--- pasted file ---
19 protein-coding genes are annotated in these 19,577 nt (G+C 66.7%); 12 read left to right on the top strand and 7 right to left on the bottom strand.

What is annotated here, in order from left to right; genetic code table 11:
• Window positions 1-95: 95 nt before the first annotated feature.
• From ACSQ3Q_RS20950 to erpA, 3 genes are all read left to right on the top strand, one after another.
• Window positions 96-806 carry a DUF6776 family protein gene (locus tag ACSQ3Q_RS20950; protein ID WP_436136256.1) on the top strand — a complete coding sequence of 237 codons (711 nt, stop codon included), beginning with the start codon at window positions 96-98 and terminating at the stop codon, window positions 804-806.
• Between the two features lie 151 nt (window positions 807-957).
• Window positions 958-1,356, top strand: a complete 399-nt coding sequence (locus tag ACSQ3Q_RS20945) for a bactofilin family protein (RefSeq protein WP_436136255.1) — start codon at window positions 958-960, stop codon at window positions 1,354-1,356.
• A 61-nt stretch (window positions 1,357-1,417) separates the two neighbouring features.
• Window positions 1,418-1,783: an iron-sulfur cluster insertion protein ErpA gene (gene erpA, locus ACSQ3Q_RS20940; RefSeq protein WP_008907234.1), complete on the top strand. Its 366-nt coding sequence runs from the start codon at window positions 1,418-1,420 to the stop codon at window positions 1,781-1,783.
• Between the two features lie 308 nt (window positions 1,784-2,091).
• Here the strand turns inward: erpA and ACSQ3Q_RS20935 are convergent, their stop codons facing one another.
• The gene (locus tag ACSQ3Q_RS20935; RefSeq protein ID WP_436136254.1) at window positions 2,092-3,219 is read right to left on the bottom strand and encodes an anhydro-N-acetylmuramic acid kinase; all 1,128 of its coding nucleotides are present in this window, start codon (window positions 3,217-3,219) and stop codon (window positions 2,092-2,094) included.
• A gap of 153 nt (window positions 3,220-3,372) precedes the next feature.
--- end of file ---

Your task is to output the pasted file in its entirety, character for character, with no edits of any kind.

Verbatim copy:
19 protein-coding genes are annotated in these 19,577 nt (G+C 66.7%); 12 read left to right on the top strand and 7 right to left on the bottom strand.

What is annotated here, in order from left to right; genetic code table 11:
• Window positions 1-95: 95 nt before the first annotated feature.
• From ACSQ3Q_RS20950 to erpA, 3 genes are all read left to right on the top strand, one after another.
• Window positions 96-806 carry a DUF6776 family protein gene (locus tag ACSQ3Q_RS20950; protein ID WP_436136256.1) on the top strand — a complete coding sequence of 237 codons (711 nt, stop codon included), beginning with the start codon at window positions 96-98 and terminating at the stop codon, window positions 804-806.
• Between the two features lie 151 nt (window positions 807-957).
• Window positions 958-1,356, top strand: a complete 399-nt coding sequence (locus tag ACSQ3Q_RS20945) for a bactofilin family protein (RefSeq protein WP_436136255.1) — start codon at window positions 958-960, stop codon at window positions 1,354-1,356.
• A 61-nt stretch (window positions 1,357-1,417) separates the two neighbouring features.
• Window positions 1,418-1,783: an iron-sulfur cluster insertion protein ErpA gene (gene erpA, locus ACSQ3Q_RS20940; RefSeq protein WP_008907234.1), complete on the top strand. Its 366-nt coding sequence runs from the start codon at window positions 1,418-1,420 to the stop codon at window positions 1,781-1,783.
• Between the two features lie 308 nt (window positions 1,784-2,091).
• Here the strand turns inward: erpA and ACSQ3Q_RS20935 are convergent, their stop codons facing one another.
• The gene (locus tag ACSQ3Q_RS20935; RefSeq protein ID WP_436136254.1) at window positions 2,092-3,219 is read right to left on the bottom strand and encodes an anhydro-N-acetylmuramic acid kinase; all 1,128 of its coding nucleotides are present in this window, start codon (window positions 3,217-3,219) and stop codon (window positions 2,092-2,094) included.
• A gap of 153 nt (window positions 3,220-3,372) precedes the next feature.